“The move initially felt like it was big and risky. But I am happy I moved and enjoying my new life.”
“It was totally worth the move. Better job, peace and quiet, and better quality of life.”
“I am happy I moved. There are better job and work opportunities. Better pay. Better quality of life. And I now live in a more vibrant city with easier travel opportunities.”
Better cost of living means more disposable income, resulting in a greater sense of financial well-being. Improved cost of living is also being sought as part of the semigration appeal. About a third of respondents feel that semigration offers them more affordable property prospects, and that their choice of city offers better value for money.
Family connections are just as important, with 45%6 of the respondents citing that a fundamental reason for considering semigration was the desire to be closer to and spend more time with family; having the support of those closest to them, impacts their lives in a positive way.
Another main motivator is more favourable employment conditions
77% of respondents hoping to relocate want better job opportunities, better salaries, but also to find opportunities that will leave them feeling fulfilled and valued.
Those that have been successful add that there has been a positive on their lives. They have been able to create their own path and ways of working that suit their lifestyle. Their employers trust them to be efficient and productive in their own space and time.
Within the broader definition of semigration, movement remains mainly within provinces, but the Western Cape is a desirable destination
A third of respondents who are considering semigration are looking towards the Western Cape as their new home and 28%7 are considering Gauteng. However, there is considerable interest in moving within the province (especially within Gauteng) to either to quieter/smaller towns in outlying areas, or towards bigger cities with more opportunities (more job opportunities and access to better schools). Of the respondents who have successfully semigrated recently, 62%7 moved from a town or city in Gauteng to another town or city within the province, and of those interested in semigrating, 57%7 are in Gauteng and looking to move within the province.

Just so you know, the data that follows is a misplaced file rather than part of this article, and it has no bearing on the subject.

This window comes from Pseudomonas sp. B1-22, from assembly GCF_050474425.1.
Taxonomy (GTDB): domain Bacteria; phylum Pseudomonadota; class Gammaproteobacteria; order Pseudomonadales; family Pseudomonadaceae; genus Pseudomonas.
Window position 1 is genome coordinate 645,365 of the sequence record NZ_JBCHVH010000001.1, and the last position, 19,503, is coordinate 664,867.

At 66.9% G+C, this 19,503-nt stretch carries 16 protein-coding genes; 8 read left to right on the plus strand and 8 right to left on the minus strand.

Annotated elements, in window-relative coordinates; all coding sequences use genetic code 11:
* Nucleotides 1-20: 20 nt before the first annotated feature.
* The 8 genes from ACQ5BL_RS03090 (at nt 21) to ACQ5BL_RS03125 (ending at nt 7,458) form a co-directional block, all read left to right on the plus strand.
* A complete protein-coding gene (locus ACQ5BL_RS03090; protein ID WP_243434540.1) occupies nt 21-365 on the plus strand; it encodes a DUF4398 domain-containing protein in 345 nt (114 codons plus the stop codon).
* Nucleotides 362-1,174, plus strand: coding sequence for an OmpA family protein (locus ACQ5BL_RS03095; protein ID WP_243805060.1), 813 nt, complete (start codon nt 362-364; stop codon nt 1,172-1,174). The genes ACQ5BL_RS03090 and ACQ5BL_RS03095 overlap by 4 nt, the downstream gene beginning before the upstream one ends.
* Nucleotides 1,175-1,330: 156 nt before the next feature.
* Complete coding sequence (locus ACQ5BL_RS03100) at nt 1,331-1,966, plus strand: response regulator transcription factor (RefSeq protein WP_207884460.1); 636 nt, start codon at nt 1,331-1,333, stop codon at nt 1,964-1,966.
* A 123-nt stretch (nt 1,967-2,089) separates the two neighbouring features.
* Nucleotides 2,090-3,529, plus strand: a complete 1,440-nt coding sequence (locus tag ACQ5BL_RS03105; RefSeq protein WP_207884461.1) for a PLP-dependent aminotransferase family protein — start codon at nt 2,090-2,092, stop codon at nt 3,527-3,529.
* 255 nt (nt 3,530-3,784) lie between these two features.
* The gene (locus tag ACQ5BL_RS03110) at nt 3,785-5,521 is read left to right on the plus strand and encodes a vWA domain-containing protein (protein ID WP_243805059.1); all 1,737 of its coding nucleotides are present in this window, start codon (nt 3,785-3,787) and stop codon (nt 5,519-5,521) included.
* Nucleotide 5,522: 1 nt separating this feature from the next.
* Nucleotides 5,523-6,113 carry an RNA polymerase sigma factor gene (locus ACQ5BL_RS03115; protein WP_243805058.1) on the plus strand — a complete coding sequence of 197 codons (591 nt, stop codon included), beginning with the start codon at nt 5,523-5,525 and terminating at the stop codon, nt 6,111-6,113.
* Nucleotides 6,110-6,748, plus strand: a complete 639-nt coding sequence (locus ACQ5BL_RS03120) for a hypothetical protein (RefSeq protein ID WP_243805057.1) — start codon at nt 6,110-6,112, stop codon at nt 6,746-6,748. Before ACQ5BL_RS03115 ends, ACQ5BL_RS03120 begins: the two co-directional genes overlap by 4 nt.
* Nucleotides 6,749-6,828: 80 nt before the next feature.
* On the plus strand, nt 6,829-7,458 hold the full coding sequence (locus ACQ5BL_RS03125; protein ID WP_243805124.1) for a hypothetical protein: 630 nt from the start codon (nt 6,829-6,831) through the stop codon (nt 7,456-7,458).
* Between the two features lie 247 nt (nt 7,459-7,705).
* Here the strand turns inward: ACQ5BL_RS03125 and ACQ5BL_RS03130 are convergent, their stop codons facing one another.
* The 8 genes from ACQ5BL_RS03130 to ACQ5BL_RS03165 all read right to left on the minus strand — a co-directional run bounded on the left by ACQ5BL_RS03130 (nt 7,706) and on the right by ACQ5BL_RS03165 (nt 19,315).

While successful semigration is small, there is considerable interest driven by the desire for improved lifestyle
While a better lifestyle means different things to different people, there is a desire to make improvements, and for many it seems that semigrating may offer them this opportunity. The rate of successful semigration is low, but given the interest, it may grow and emerge as a trend, with South Africans looking to move around the country for better opportunities. For more information visit www.kla.co.za.
3. KLA Panel. No quotas applied. April 2022. n=222
4. KLA Panel. No quotas applied. April 2022. n=72
5. KLA Panel. No quotas applied. April 2022. n=222
6. KLA Panel. No quotas applied. April 2022. n=222
7. KLA Panel. No quotas applied. April 2022. n=222